http://www.countyecho.co.uk/article.cfm?id=109765&headline=Geologist%20stumbles%20across%20%E2%80%98Welsh%20Stonehenge&sectionIs=news&searchyear=2017

I think Paul is having a jolly time here, just seeing how much outrageous nonsense he can get a gullible public to accept as "scientifically" based.  Not sure what this all does for the reputation of geology....... maybe that's a problem for geologists to address!

Wednesday, 15 February 2017

Wolstonian glaciation of west Wales: an hypothesis



In a previous post, I suggested that there is now so much evidence of strange goings-on in the glacial record of Pembrokeshire that it may well be time to reinstate the Wolstonian as a serious and extensive glacial event.  Here is my earlier post from a month ago:

https://brian-mountainman.blogspot.co.uk/2017/01/time-to-bring-wolstonian-in-from-cold.html

As I have suggested on many occasions, the old Wolstonian limit, as proposed by assorted researchers including Gibbard and Clark, does not make any sense, so anything has to be an improvement. To repeat -- my resoning is as follows:

1.  The orientation and scale of the Gwaun-Jordanston meltwater channel system cannot be explained as a product of Irish Sea ice coming in from the N and NW, either during the Anglian or Devensian glaciations.   The channels must have been eroded at a time when there was a strong hydrostatic gradient from E towards W --that is the undoubted direction of meltwater flow.  So there must have been Welsh ice flowing from east to west.

2.  There are anomalous striae on the north Pembrokeshire coast, which have always puzzled me since they run approx E-W.  All other striae match the expected directions of Irish Sea ice across the north Pembrokeshire coast.  I have not been able to work out the relative ages of the assorted striae, but some of the anomalous ones might well be of Wolstonian age.

3.  The glacial and fluvioglacial deposits that scatter the Devensian "ice free area" south of Mynydd Preseli have to be explained somehow.........  some are very rotten, as at Llangolman, suggesting a pre-Devensian age.

4.  The ancient till deposits at West Angle, Lydstep and maybe New Quay may well be of Wolstonian age.

5.  The frequency of Ceredigion grits and coarse sandstones in the glacial deposits of the Nevern Estuary in Newport suggests to me that they were deposited far out into Cardigan Bay during a Wolstonian glaciation, and then picked up and redeposited by Irish Sea ice during the Late Devensian.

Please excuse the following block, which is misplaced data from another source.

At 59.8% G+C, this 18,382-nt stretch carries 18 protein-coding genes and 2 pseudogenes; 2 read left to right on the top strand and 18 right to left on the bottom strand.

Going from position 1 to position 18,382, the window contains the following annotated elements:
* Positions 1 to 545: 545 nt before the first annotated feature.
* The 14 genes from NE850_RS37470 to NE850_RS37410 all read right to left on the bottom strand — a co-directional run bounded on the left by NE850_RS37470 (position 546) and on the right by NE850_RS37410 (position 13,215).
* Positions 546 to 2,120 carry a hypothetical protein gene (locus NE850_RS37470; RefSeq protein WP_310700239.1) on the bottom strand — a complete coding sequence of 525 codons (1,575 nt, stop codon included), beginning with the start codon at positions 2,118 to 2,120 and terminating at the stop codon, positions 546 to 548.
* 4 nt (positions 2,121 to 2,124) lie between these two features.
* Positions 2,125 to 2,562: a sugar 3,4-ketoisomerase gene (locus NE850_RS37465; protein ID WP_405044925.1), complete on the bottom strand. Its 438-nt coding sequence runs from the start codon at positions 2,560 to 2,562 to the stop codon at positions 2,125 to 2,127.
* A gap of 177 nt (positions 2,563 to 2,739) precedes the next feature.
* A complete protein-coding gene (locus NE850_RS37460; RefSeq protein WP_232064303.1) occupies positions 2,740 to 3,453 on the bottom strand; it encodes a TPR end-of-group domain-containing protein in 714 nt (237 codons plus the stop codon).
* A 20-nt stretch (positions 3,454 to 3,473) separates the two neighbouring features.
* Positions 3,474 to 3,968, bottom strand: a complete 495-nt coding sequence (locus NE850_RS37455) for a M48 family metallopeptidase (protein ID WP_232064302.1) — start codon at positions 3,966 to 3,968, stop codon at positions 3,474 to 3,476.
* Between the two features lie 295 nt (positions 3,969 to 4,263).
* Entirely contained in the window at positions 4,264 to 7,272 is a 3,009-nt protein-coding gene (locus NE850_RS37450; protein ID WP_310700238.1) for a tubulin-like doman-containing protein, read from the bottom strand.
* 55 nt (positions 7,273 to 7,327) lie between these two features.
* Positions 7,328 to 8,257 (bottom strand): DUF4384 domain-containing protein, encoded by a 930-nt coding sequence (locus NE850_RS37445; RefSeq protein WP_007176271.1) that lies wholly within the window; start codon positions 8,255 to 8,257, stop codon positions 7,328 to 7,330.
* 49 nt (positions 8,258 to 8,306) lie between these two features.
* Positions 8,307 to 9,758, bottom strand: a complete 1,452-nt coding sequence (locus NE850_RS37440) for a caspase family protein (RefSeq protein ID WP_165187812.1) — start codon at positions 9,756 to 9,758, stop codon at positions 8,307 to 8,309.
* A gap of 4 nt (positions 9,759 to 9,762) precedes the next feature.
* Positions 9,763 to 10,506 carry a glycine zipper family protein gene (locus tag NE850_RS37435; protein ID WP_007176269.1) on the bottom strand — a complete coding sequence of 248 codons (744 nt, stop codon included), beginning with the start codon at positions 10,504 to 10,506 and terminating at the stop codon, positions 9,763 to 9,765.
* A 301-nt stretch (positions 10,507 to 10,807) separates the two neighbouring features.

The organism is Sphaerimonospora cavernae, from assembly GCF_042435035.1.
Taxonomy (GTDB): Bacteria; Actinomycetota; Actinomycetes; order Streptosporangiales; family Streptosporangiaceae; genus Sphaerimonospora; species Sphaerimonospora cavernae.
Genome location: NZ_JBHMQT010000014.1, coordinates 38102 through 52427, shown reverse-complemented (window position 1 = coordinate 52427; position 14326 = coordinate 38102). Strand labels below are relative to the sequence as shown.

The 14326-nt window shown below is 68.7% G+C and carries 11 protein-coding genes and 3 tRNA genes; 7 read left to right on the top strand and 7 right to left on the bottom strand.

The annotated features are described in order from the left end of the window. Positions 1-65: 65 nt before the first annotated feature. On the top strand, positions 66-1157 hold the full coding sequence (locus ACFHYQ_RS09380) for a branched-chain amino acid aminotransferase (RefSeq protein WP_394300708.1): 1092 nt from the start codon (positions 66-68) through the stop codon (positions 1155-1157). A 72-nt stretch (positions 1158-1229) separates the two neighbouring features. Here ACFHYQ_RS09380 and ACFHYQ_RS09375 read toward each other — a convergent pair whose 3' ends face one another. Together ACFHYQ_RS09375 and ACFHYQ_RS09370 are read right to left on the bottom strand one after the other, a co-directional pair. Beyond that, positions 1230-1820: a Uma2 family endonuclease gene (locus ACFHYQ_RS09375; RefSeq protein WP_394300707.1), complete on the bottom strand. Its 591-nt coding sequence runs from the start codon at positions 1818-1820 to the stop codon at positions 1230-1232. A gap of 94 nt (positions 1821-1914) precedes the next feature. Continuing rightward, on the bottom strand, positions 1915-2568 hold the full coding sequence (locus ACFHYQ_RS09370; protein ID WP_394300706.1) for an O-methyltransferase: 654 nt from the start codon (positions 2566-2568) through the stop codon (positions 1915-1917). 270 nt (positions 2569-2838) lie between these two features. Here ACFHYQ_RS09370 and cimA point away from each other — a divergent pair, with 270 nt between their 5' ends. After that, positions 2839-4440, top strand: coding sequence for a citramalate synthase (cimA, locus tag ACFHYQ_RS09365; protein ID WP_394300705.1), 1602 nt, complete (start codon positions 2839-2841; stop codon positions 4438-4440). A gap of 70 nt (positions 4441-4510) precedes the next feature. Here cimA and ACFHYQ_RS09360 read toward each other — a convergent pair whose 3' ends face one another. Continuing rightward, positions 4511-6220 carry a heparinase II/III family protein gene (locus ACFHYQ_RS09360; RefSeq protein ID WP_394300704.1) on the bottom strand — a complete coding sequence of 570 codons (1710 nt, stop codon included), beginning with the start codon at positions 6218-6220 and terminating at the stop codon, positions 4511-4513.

6.  The deep downcutting of Milford Haven may also be partly a result of large quantities of glacial meltwater flowing westwards at the end of a Wolstonian glacial episode on the lines shown on the above map.

What do others think?  Comments very welcome.


Suggested Wolstonian limits of the Welsh ice cap.  It must have been similar to the modelled Devensian ice cap, but it was probably thicker, with more active ice streams in all of the major radiating valleys.  It was also substantially more extensive. It is assumed that the Irish Sea Glacier was less powerful than during the Anglian and Devensian glaciations -- but there must have been contacts between these two ice masses in the NW, N and NE sectors. 

Tuesday, 14 February 2017

Hardangerjokul -- on the way out......


This is a fantastic oblique image of Hardangerjokul in Norway.  As we can see, it is a perfect plateau ice cap, with just one outlet glacier that has shrunk do much that it no longer drops over the trough head near the left edge of the photo.  The ice in the centre of the ice dome is still about 300m thick, but the highest point on the ice cap has dropped by 15m since 1925, and the edge is retreating at a dramatic rate every year.  The Norwegian weather service is now predicting that the ice cap will melt away completely within 50 years, if the current rate of climate warming continues.......

Monday, 13 February 2017

Llandre Gravel Quarry -- where is the Penfro Till?


 The flooded Llandre Gravel Quarry, not far from Clynderwen, well inside the "Devensian ice-free area".  Gravels (heavily iron-stained) can be seen in the exposures on two sides of the quarry.  There us no current exposure of till.

Not long ago I  put up a post about the Penfro Till Formation, and wondered where its type locality is really located and just how old it is.  Is it, indeed, just one formation,or are assorted tills of various ages all lumped together rather unreliably?  I am beginning to suspect that the latter is the case.

https://brian-mountainman.blogspot.co.uk/2017/02/penfro-till-formation.html

I called in to have a look at the quarry today  -- it's very close to the road, near a big animal shed belonging to Llandre Egremont Farm and a few hundred metres north of the point where the road passes under the Gelli railway bridge. Grid reference:  SN 092202.  I wasn't able to achieve much, and I couldn't dig away at the gravels without risking life and limb........ but the gravels are at least 3m thick and are heavily iron-stained. But they do not appear to be anything like as rotten as the gravels exposed at Llangolman.  I'm not even sure that they are fluvioglacial -- they look like river gravels to me -- with most pebbles under 5 cm in diameter and with just a few larger clasts.  I think the gravel pit is cut into a remnant of an old river terrace with its top no more than 2m above the present valley floor.  I would hesitate, therefore, to give this site any great geomorphological significance, or assume that it will help us in unravelling the Ice Age history of this area.  I'll take a look at it again in the summer, when hopefully it will be dry enough for me to do a bit more work on the gravel faces.

Higher up the slope, adjacent to the animal sheds, there is an exposure of rotted bedrock and slope deposits or head -- but no gravels or till.

This is certainly not a good enough site to be a type locality for anything.  I might revise that judgment in due course, once I have hoofed about a bit more.

Postscript

I have discovered another gravel pit, at SN093203, about 300m from the one described above.  It's at an altitude of c 44m, on a broad spur above the river valley.  Let's call it Llandre No 2 quarry -- I shall go and check it out.......